From Ezra Edelman's 'OJ: Made in America'. Photo: M. Osterreicher/Courtesy of ESPN Films.

Though court filings are, generally, publicly available, obtaining access to other relevant documents and information concerning a legal case can sometimes be a challenge. Documents that are merely exchanged between parties during the discovery phase of a civil lawsuit, for example, are not subject to the same presumptions of public access that apply to documents that are filed with a court. And, in some cases, courts will enter protective orders that prohibit parties and their attorneys from sharing documents and information they obtained through discovery with third parties, including documentary filmmakers. A protective order can thus limit a documentarian’s ability to obtain access to relevant documents and information in a particular case. In addition, attorneys representing parties in civil and criminal cases have certain professional duties, including a duty of confidentiality to their clients; as a result, they may be unable—or unwilling—to speak to a documentary filmmaker in any detail about their client’s case, or they may limit a filmmaker’s access to out-of-court discussions about that case.

Another significant potential hurdle that documentarians may face when chronicling a legal case is the inability to film (or obtain footage of) key events that occur inside of courtrooms. Audio and video recording—and even live broadcasting—is permitted in civil and criminal cases in some state trial courts in the United States. The O.J. Simpson murder trial, for example, was famously televised. But rules governing the use of video cameras in courtrooms vary from state to state and even from courthouse to courthouse. In some jurisdictions, whether any audio or video recording is permitted in a courtroom is up to the individual judge. Accordingly, documentarians who want to film a trial, hearing, or other in-court proceeding in a state court case should check to see what rules apply in that court, and plan ahead to obtain permission to film.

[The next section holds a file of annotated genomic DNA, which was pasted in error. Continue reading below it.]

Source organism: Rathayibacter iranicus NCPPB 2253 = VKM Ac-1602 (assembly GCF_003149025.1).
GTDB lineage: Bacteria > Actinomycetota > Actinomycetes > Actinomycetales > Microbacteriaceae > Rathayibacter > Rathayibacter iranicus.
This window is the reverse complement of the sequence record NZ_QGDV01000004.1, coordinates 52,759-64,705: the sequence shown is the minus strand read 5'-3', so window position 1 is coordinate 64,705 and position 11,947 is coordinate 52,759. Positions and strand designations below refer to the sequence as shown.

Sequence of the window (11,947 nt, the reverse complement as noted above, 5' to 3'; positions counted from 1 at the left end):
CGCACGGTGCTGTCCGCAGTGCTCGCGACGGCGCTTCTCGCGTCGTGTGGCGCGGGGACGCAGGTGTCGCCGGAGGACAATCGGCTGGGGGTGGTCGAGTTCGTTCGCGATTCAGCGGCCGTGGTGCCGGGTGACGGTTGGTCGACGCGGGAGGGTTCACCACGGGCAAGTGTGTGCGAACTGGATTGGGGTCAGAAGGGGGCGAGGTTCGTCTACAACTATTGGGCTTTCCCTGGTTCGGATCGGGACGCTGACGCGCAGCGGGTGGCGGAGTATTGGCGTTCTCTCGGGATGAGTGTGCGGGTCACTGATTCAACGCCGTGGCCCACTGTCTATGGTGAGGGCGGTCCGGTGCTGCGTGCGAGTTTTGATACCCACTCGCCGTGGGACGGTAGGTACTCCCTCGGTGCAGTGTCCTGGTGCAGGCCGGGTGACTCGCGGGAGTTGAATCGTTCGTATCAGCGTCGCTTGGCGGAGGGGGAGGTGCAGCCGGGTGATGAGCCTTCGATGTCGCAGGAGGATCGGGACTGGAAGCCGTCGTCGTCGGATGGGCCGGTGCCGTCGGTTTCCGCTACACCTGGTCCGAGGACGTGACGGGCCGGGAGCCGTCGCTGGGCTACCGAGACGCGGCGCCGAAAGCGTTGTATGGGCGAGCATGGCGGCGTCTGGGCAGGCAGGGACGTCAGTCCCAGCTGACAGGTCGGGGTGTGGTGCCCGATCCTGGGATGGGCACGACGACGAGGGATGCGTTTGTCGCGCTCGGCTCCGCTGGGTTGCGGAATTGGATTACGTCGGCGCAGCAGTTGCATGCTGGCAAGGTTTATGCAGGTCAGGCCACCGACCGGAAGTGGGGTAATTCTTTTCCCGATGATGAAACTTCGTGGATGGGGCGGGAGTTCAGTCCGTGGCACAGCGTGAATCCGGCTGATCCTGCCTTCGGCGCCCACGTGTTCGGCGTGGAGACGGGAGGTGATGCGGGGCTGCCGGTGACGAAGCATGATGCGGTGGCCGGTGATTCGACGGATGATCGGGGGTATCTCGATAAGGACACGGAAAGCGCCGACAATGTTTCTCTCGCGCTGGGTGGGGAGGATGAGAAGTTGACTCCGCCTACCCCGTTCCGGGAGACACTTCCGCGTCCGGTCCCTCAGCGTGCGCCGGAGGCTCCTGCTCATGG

Documentarians should not count on being able to film (or obtain audio from) any federal trial court proceedings, however. Federal Rule of Criminal Procedure 53 prohibits photography and broadcasting of judicial proceedings in federal criminal cases, including trials. In addition, only three federal district courts—the US District Court for the Northern District of California, the US. District Court of Guam, and the US District Court for the Western District of Washington—permit any recording of proceedings in civil cases. Those district courts are part of a limited pilot program that allows for the recording of some proceedings in select civil cases with the consent of all parties. Given the limited nature of that pilot program, however, it is unlikely to be of any practical use to a documentarian working on a film. Some federal appellate courts, including the Supreme Court, make audio recordings of oral arguments available to the public, and the US Court of Appeals for the Ninth Circuit makes video recordings of oral arguments available; however, none of those courts permit documentarians or other journalists to film proceedings inside courtrooms.